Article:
BY the end of this match, the Warriors had Grayson Hart (the starting scrum-half) filling in on the wing and Fraser Brown (who had played the first 61 minutes at hooker) deployed at open-side flanker.

On top of that, Rory Clegg at stand-off was playing his first game in over six weeks. He had only re-joined the club after a disappointing sojourn in France on Wednesday evening and had managed the grand total of one full training session with the team before taking on the role of chief playmaker in the absence of Duncan Weir and Peter Horne on international duty, and Finn Russell and Gregor Hunter who are concussed. It is little wonder that his hamstrings had tightened up to the point where Glenn Bryce needed to take over kicking duties during the last quarter.

Winger Rory Hughes was lost to concussion after only eleven minutes, while caqptain Peter Murchie succumbed to the same problem at half-time. Nick Grigg, a 5ft 9inch and 89kig centre who was making his debut at professional level, had replaced Sam Johnson in only the 33rd minute.

With twenty minutes to go, head coach Gregor Townsend had already cleared his bench –with every switch being forced upon him by injury.

Despite all this, the home team never really looked like being in danger during that final 20 minutes of surrendering the 12-6 lead they had built up through four Clegg penalties (against two from veteran Leinster winger Isa Nacewa) earlier in the match.

The significance of this result will only become clear when we find out if the Warriors have managed to make it into the end of the season, but as a performance which showcases the guts and sense of community within the club, it is hard to argue against the suggestion that this was right up there amongst the best ever.

“No matter what happens between now and the end of the season, this is the biggest win we will have in the campaign,” agreed Townsend. “We had some good play to get ahead, and then the backs to the wall character we showed to repel Leinster was a real credit to the club.”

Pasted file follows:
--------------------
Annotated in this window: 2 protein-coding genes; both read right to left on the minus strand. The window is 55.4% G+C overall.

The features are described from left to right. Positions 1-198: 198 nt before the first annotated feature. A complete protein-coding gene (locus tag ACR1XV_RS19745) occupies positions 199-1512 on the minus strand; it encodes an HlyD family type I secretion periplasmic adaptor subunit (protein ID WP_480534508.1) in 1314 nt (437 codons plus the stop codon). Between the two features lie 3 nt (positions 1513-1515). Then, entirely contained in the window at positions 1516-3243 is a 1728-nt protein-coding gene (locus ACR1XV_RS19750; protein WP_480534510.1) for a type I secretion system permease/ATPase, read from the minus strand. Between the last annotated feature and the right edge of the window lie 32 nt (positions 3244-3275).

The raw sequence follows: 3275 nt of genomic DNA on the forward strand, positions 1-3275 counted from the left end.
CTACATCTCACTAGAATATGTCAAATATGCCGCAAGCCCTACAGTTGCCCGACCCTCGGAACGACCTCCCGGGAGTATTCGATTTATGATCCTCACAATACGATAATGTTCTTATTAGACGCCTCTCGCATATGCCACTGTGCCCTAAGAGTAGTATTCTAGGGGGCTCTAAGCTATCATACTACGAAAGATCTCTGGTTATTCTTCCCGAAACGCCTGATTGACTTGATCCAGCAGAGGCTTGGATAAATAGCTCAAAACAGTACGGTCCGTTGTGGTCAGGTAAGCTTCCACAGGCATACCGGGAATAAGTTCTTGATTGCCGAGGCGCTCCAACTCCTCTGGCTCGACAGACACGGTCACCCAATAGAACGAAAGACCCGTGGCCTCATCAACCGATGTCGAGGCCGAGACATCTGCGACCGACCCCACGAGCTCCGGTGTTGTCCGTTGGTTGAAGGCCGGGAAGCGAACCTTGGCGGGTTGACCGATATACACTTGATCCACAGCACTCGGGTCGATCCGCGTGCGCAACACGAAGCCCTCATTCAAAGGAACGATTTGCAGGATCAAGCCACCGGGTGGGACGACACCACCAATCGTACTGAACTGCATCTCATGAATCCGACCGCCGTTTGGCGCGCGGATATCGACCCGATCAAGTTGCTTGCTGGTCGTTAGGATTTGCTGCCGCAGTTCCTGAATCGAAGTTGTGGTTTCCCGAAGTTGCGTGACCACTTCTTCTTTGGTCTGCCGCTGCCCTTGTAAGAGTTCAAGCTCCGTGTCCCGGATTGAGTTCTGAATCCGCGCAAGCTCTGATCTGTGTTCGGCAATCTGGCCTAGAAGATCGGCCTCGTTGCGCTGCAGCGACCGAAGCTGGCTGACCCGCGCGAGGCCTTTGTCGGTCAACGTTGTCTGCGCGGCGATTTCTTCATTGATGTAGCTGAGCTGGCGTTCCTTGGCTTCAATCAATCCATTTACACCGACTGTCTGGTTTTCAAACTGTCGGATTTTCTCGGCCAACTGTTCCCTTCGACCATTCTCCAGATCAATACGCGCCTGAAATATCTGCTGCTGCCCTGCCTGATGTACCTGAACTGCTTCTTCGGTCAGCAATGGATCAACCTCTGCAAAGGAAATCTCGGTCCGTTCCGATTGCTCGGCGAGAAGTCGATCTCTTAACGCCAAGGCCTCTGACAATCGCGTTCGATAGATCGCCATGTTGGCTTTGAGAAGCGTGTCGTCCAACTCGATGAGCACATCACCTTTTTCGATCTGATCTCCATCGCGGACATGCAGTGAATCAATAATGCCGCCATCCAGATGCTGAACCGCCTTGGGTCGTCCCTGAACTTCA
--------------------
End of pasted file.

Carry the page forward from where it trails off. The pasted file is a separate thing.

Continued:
“Leone Nakarawa was captain in the second half and he really put his body on the line for us, which was really great to see. He takes his job very seriously and you can see what this club means to him. Teams are now defending him on his own – it’s one-on-one marking – and with having to deal with the captaincy, the line-out calling, and getting a crucial turnover at the end, I think that was one of his best ever performances.”

All of which means, the quest for an end-of-season play-off place continues after a match which will not go down in the annals of history as a classic, but was nowhere near as mundane as the bold statistics of six penalty goals and no tries suggests.

The Warriors have now climbed to sixth in the table but are equal on points with Munster, who lost away to Cardiff, and they have a game in hand over the Irishmen. Ulster, who occupy that elusive fourth spot are four points ahead, but the Warriors have a game in hand there, too.

Glasgow’s destiny is in their own hands, and with their sizable international contingent returning from Six Nations duty next week, their home clash against Ulster in six days’ time has the potential to be colossal.

“There are six games left and they are all tough. We have four away games and two home games, and we are going to have to play better than we played tonight to win all of those – but I have never been prouder of this group of players,” said Townsend.

“We knew these two games [against Leinster this week and Ulster next week] were going to be massive, even before the injuries and the disruption with players being called up to Scotland. At least we’ll have a much bigger squad to pick from next week,” he added.